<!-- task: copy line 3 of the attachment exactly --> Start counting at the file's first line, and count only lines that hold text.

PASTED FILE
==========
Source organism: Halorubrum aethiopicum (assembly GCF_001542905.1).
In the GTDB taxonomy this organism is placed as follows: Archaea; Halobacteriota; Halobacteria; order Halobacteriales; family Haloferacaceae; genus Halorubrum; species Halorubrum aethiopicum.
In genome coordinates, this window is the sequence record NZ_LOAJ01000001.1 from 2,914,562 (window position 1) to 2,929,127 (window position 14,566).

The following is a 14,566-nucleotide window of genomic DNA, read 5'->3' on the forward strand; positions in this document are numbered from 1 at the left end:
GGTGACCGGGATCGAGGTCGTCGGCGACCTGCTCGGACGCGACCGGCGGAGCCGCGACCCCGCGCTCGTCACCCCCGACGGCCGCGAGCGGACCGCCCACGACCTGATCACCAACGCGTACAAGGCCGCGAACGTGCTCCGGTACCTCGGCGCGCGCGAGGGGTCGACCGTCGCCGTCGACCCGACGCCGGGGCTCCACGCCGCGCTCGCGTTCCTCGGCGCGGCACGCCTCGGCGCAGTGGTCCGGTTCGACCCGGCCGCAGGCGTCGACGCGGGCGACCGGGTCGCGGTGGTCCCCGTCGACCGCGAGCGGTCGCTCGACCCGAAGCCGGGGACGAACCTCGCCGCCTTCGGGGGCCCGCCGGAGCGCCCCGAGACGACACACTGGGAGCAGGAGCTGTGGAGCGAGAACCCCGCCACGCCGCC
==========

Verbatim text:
In genome coordinates, this window is the sequence record NZ_LOAJ01000001.1 from 2,914,562 (window position 1) to 2,929,127 (window position 14,566).